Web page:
Velcro Plates

Doorjambs, shelf attachments, electrical boxes, intersecting stud frame walls, lintels, rafters, and extended eaves for domes, all need to attach to something that anchors them into an earthbag wall. Velcro plates are simply a flat wooden plate from one-half to one-inch (1.25-2.5 cm) in thickness, about twelve to sixteen inches (30-40 cm) long, cut to the approximate width of the wall and nailed into the bags. A strip anchor (a term used in adobe construction) allows for the later attachment of doorjambs after the forms are removed. A strip anchor is a length of two-by-four or two-by-six attached to a Velcro plate. It is then placed with the two-inch (5 cm) side flush against the box form and Velcroed (nailed) into the rammed earth bag below with two-and-one-half (6.25 cm) to three-inch (7.5 cm) long galvanized nails (Fig. 2.29). The bag work continues over the top of the strip anchors, incorporating them into the wall system during construction (Fig. 2.30). Windows can also be attached to strip anchors or can be shimmed and set into the walls with plaster alone.

A type of modified strip anchor is used for the placement of electrical boxes, lintels for rectilinear window and door frames, cabinetry, shelving, and anything that needs to be securely attached to the finished walls. A Velcro plate is used by itself to help distribute the weight of an eave or rafter across multiple bags.

The advantage of earthbag building is its minimal use of lumber. Although a finished earthbag structure can have a lot of Velcro plates and strip anchors throughout, it is still substantially less wood than in conventional construction (Fig. 2.31).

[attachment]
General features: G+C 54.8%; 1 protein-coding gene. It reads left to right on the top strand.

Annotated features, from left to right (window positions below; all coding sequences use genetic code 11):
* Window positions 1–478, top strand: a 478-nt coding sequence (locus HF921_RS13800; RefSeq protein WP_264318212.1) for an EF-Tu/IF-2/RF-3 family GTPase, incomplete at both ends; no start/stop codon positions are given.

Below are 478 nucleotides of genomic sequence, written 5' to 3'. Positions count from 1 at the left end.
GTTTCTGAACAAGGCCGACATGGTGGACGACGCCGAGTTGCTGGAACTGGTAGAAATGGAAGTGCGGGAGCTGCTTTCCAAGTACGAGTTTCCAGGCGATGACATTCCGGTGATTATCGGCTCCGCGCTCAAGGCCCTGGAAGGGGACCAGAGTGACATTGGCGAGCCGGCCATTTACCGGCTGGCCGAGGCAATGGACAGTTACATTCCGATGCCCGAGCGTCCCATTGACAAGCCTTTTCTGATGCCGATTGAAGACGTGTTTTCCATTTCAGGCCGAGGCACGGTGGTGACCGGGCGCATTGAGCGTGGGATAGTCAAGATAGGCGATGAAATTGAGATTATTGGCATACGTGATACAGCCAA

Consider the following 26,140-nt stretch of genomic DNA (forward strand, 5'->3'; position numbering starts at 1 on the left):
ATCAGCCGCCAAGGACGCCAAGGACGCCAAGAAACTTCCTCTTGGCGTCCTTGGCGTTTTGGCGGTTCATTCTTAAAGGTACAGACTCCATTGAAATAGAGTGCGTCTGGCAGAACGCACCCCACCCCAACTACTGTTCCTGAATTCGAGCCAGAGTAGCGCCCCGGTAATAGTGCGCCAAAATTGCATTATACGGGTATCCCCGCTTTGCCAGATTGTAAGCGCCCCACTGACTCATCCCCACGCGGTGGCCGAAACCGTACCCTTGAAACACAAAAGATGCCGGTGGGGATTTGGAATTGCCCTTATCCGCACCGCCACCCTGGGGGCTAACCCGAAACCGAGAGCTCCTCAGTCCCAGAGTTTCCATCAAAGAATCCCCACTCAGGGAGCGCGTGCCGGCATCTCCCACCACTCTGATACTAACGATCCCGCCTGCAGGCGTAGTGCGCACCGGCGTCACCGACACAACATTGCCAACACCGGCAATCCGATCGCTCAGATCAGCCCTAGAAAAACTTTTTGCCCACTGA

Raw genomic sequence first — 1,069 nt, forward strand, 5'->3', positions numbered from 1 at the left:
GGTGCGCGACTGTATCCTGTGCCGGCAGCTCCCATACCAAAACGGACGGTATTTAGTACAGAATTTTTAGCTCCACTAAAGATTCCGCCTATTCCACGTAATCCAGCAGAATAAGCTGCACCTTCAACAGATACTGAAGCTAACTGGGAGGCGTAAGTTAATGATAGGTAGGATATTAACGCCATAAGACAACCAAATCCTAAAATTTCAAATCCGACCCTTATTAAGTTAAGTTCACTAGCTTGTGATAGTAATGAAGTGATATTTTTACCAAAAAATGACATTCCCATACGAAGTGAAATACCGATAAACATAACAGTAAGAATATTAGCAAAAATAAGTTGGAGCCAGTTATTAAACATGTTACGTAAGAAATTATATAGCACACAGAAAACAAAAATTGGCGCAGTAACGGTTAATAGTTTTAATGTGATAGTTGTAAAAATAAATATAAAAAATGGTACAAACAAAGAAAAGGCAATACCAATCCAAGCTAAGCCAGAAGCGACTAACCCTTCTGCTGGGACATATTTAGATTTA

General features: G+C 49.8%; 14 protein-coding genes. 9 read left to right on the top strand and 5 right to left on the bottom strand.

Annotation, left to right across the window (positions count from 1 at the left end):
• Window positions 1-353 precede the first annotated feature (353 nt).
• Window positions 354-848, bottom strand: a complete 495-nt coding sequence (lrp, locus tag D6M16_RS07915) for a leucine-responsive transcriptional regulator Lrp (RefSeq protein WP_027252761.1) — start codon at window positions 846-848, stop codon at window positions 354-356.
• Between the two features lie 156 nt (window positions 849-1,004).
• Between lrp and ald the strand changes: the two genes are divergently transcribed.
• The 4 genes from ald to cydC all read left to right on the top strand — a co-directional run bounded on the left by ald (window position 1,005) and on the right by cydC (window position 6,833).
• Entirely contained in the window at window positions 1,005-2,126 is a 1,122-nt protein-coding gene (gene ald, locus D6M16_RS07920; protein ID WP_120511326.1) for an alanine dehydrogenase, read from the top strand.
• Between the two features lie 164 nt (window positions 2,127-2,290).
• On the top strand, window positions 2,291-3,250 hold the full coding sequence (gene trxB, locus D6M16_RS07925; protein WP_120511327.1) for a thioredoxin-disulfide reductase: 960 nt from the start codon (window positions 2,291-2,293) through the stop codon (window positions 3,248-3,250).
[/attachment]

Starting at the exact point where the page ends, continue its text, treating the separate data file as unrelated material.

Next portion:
2"x 4"or2"x 6" nailed to Velcro plate cross gn faces form cross gn faces form saw-cut end saw-cut end

5/8"- 1"board 12" - 16" long by 2/3 width of wall

Note: if wide boards are unavailable, use two narrower boards side by side — pallets are an excellent source for strip anchor materials

2.31: Anatomy of a strip anchor.


A "scab" is a Velcro plate used to connect a buttress into a wall or connect two rows of bags stacked side by side in a situation where this is more efficient than to stagger the bags in a mason-style running bond (Fig. 2.32).

If two-by-four lumber proves hard to scavenge, substitutions can be made with one-inch (2.5 cm)

dimensional lumber commonly found in discarded pallets. For the strip anchor as well as the Velcro plate, the cross-grain of the wood is stronger to screw into than the saw cut ends.

Have several precut Velcro plates and scrap two-by material on hand when you start a project so that when you come to a point in the construction where a strip anchor or Velcro plate is needed, the work won't have to wait while you measure and cut these necessary items. We will learn more about Velcro plates and where to use them throughout this book (Fig. 2.33).

2.32: As a buttress gets shorter near the top of a wall, it is simpler to interlock the bags with a "scab," rather than try to make two dinky bags fit.

^ nailing butt-ends scab scab

2.33: An excellent source of scrap lumber -conventional wood-frame construction sites.

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